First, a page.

For at least a year, baseball officials have been taking a fresh look at Rose's life, investigating how he has made a living during his banishment and with whom he spends his time.
"The fact that Rose has kept his mouth shut has helped," one baseball official said of Rose's behavior in recent months.
But the question looms: Has Rose changed his ways?
Rose has never lacked for those who want to be in his company. Like most living legends, he has had legions of fans ready to do his bidding just so they can say they are friends of the Hit King.
The company he kept in the 1980s helped Rose stay in trouble, as a report compiled by baseball investigator John Dowd charged that several associates placed his bets with bookies, including on his own team. Three of them ended up doing prison time for various crimes. Tommy Gioiosa, Rose's "unadopted son" and constant companion in the late 1970s and '80s, was identified in Dowd's report as one of several men who ran bets for Rose. In a 2000 article in Vanity Fair, Gioiosa also accused Rose of financing a cocaine deal and using a corked bat.
Ron Peters, Rose's bookie in 1986-87, says he took numerous bets from Rose on the Reds and other baseball teams, and served two years in prison for tax evasion and drug trafficking. Paul Janszen told Dowd that he ran bets for Rose and later served a six-month prison sentence for tax evasion.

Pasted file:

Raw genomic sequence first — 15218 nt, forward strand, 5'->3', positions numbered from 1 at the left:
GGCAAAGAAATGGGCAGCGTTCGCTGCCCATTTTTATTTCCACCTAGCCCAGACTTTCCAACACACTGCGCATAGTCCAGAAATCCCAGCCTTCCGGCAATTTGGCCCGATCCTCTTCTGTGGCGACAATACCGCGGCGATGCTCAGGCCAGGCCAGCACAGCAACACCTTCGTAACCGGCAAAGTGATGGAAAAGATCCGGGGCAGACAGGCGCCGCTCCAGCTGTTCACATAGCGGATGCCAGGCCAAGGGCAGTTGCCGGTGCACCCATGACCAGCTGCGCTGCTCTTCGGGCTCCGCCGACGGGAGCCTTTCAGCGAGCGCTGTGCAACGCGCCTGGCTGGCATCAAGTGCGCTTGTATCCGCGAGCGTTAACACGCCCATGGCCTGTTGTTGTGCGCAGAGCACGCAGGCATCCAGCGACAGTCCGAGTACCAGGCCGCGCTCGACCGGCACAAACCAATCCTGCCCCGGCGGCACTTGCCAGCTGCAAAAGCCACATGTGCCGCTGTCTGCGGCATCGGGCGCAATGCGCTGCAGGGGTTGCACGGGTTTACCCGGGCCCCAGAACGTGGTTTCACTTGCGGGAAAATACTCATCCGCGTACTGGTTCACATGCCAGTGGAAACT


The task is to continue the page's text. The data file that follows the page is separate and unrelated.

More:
Rose's new friends have kept their noses clean, but have shown questionable judgment in their own associations. Andrew Vilacky, a close friend of Rose's, operates the Pete Rose Ballpark Collectibles in Cooperstown, which is where Rose signed autographs last July, as well as the HitKing4256.com Web site that honors Rose and some of Rose's charity events. But he and an associate, Tom Catal, have been involved in business ventures with convicted felon Perry Ferrara, a former Long Island attorney who was sentenced in 1998 to six years in prison for stealing $2.7 million from his law firm's client escrow account.
Prosecutors traced some of that money to the American Baseball Archives and Wax Museum that Vilacky and Catal ran, an investigator familiar with Ferrara's case told the Daily News. In 1997, sheriff's deputies from Otsego County raided the museum and seized about 30 wax statues as Vilacky and Catal watched. The statues -- including Ty Cobb, Shoeless Joe Jackson and one of Rose sliding into a base -- were later sold at auction and the money given to a fund to repay the clients Ferrara bilked.
After the wax figures were seized, Vilacky and Catal said publicly that they were not connected to Ferrara, that he was only their landlord. But a former New York prosecutor familiar with Ferrara's case disputes that claim.